Cadillac to Launch CTS Coupe and Wagon, Audi A3-Fighter in EU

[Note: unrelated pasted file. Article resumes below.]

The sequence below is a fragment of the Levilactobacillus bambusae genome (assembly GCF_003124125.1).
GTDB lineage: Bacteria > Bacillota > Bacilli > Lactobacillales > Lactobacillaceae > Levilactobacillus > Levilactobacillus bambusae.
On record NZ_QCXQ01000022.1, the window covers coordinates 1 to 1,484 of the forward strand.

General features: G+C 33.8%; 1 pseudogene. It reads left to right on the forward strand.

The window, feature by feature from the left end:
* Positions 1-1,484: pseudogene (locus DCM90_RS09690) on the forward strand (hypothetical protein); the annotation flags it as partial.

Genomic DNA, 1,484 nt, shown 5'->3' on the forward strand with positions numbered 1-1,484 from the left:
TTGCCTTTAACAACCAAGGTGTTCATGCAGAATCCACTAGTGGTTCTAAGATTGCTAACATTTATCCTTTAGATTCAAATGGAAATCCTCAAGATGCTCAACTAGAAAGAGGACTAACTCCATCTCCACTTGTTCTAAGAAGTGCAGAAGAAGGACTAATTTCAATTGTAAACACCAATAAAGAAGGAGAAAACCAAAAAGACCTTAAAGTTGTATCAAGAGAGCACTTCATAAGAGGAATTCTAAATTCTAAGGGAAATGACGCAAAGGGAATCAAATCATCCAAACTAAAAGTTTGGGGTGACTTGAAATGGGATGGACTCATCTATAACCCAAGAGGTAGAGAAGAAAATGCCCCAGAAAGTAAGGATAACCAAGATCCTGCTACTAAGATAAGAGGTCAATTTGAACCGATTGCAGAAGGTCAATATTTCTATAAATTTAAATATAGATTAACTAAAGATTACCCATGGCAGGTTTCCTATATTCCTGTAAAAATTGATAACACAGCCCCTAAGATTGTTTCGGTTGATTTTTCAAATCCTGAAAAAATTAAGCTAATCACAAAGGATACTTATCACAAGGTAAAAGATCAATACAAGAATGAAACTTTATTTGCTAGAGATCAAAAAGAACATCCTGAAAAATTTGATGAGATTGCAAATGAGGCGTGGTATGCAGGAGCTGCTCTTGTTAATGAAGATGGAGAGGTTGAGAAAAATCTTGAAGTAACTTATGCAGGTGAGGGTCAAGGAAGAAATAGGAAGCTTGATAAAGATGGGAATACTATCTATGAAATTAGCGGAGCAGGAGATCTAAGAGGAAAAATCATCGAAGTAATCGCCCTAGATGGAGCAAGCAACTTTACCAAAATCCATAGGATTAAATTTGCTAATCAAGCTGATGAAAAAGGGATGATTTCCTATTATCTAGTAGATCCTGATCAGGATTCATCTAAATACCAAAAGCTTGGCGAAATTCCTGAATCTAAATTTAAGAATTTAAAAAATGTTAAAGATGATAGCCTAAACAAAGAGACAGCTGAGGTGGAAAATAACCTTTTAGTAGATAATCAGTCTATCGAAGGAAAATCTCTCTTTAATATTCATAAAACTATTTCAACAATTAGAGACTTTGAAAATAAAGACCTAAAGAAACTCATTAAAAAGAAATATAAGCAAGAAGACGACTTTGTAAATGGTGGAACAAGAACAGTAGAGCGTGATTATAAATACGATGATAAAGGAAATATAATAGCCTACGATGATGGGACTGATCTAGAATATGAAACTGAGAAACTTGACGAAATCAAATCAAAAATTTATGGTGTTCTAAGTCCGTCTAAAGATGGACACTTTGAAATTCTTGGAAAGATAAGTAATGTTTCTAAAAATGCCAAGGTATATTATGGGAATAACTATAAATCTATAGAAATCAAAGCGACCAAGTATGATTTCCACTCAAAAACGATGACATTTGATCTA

Cadillac a brand of luxury vehicles and owned by world’s largest automaker, General Motors–maker of popular auto parts like GM bumper brackets, thinks that it has made a winner with its new CTS and would like to expand the CTS franchise by adding wagon and coupe variants. The strategy employed by Cadillac is not different from that employed by BMW, Mercedes-Benz, and Audi which build wagon and coupe variants to their entry level sedans. Such move by Cadillac hopefully will make the CTS become more appealing to a much broader range of buyers especially in Europe.The next question now is: what is to become of Europe’s only Cadillac BLS? The BLS is built based on the versatile Epsilon architecture however compared to the Epsilon, the front-drive BLS lacks the sporty handling and powertrains needed to become a worthy opponent of the BMW 3 Series fighters in Europe. The CTS on the other hand is perceived to be closer to the 5 Series and E-Class in size and most likely to end up competitive in the European market.According to some GM insiders, the automaker is contemplating on switching the BLS to a smaller front-drive platform used for Opel,Vauxhall, and Saturn Astra. The Astra has the powertrains and suspension tuning which qualifies this Caddy as a sporty entry-level model to compete with Audi’s A3, Mercedes-Benz B-Class, and the BMW’s 1 Series.Here are some of GM’s soon to be launched models:o CTS Coupe- scheduled for 2010 model year based on the new CTS sedan but will have some minor facelifts. Coupes are typically fashion cars with sales plunging after the first model year. The Mercedes CLK and BMW 3 Series Coupes have been very successful in changing the trend. But of course, a convertible version is very much welcomed since it will be much easier and a Z06 powered CTS -v coupe could be a potent M3-killer.o CTS Wagon- these are basically designed for the European market but Cadillac is hoping to sell a few thousand of such in the United States particularly to architects and other design leaders. The CTS Wagon is scheduled for the 2009 model year. It will be equipped with a fast “shooting brake” roofline, which convert it into a bigger hatchback compared to the over-equipped, updated Buick Sportwagon.o Baby Caddillac (?) – the present Astra three-door hatchback is 168.9 inches placed on a 102.9 inch wheelbase, while Audi’s A3′s 165.5 inches is on a 101.5 wheelbase—the opportunity for Cadillac to do the same is present but they have to move quickly since new products are already lined up for production.